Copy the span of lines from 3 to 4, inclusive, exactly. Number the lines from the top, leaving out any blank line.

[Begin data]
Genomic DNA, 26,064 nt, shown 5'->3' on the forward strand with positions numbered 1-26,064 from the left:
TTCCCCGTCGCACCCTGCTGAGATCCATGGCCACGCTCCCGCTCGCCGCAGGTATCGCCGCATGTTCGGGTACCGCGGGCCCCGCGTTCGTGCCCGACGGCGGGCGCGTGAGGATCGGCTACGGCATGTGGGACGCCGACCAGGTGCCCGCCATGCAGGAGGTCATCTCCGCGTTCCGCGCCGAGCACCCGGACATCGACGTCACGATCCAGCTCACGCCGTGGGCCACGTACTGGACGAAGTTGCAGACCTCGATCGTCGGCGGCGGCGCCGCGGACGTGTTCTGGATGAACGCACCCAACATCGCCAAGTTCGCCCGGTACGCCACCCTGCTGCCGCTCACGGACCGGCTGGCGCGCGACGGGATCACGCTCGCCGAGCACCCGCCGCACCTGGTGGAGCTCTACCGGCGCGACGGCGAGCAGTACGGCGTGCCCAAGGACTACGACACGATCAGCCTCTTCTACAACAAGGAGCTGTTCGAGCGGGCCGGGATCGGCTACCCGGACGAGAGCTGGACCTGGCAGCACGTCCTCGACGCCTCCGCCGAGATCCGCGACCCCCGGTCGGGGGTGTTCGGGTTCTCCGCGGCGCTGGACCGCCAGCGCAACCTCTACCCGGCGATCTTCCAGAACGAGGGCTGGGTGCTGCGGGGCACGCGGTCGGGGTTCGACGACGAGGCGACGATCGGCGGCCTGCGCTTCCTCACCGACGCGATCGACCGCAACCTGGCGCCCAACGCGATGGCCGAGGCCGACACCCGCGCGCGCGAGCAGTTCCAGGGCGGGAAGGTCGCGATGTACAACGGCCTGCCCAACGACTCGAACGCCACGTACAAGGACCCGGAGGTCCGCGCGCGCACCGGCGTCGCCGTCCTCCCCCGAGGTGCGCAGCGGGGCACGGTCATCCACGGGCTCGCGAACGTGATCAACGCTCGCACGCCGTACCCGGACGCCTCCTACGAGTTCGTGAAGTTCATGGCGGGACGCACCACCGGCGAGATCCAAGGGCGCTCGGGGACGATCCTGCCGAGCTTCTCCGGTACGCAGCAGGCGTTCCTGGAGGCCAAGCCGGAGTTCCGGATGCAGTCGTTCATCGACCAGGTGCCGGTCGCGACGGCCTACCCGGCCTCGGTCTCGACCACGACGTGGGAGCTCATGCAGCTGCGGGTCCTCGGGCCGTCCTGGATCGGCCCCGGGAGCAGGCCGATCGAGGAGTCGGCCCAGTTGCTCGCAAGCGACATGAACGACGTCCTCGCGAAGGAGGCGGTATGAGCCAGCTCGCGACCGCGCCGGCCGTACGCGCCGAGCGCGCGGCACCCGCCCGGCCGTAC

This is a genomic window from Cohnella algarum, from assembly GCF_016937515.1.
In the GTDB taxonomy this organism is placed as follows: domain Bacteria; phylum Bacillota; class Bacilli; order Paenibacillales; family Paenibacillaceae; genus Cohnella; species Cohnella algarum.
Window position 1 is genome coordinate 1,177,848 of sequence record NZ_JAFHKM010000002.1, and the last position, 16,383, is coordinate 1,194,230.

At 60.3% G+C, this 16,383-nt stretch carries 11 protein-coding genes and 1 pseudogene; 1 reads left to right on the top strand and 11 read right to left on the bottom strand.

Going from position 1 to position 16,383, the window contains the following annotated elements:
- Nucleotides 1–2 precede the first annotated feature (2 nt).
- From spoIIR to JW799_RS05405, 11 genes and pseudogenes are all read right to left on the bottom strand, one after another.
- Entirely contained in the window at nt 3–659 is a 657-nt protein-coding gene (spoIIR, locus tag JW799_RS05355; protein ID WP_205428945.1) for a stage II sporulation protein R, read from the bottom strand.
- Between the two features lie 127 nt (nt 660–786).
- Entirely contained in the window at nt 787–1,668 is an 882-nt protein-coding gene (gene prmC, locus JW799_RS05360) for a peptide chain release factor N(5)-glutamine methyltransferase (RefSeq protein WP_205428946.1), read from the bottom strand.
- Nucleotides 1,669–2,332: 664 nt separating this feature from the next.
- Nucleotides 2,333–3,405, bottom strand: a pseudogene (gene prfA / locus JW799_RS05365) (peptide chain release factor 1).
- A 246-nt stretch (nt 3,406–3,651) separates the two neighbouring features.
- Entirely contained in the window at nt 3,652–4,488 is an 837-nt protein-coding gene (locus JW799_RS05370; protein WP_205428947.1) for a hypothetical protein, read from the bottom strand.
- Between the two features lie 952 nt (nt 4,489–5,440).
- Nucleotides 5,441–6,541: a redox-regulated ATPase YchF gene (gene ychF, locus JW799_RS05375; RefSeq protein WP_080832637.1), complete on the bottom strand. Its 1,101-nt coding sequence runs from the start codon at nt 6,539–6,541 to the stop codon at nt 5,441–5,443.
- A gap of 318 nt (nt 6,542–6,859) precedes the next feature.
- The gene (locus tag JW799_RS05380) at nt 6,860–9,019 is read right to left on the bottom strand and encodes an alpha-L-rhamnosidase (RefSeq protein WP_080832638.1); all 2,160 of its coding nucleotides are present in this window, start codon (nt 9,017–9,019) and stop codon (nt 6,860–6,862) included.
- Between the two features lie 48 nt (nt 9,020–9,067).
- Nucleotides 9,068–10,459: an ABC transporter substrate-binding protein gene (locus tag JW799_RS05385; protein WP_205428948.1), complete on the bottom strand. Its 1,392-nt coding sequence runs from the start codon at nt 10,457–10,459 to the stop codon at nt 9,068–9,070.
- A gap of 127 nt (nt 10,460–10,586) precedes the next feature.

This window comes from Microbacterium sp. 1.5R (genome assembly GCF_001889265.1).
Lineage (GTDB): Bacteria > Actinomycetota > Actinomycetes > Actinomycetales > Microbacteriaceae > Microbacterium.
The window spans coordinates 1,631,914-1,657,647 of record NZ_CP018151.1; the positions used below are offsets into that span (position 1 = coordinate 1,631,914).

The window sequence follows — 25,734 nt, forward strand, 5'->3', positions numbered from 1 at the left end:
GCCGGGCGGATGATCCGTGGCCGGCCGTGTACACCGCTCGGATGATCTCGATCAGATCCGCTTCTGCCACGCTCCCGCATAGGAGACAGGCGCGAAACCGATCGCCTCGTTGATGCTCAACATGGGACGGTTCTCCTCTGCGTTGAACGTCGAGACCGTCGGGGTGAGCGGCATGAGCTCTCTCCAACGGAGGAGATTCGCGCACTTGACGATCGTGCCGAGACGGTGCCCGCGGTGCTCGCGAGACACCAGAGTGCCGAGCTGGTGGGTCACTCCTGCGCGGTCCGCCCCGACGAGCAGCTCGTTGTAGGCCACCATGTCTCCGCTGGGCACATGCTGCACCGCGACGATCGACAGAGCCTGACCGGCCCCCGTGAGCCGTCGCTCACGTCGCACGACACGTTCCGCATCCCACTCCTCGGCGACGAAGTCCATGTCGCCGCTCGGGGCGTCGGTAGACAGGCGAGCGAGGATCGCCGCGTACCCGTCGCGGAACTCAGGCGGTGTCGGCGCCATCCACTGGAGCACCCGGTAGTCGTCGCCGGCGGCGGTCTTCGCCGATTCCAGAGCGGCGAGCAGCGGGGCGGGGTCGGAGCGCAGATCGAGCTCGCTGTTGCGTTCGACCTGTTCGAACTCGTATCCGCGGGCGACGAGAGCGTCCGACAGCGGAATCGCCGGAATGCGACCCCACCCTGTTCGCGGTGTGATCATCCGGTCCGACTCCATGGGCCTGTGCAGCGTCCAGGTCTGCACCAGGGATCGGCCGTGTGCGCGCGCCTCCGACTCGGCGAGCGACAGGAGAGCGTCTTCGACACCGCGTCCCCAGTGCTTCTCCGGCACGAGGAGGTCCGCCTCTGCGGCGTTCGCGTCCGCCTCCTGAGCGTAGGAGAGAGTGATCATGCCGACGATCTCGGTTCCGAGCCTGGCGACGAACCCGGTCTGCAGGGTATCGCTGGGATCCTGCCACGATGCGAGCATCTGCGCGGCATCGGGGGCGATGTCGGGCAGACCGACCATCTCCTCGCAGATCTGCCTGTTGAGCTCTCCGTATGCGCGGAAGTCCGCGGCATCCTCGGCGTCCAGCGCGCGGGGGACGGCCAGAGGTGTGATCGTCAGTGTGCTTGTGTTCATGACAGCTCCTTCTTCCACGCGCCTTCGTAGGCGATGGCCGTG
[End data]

This is a genomic window from Cohnella algarum, from assembly GCF_016937515.1.
In the GTDB taxonomy this organism is placed as follows: domain Bacteria; phylum Bacillota; class Bacilli; order Paenibacillales; family Paenibacillaceae; genus Cohnella; species Cohnella algarum.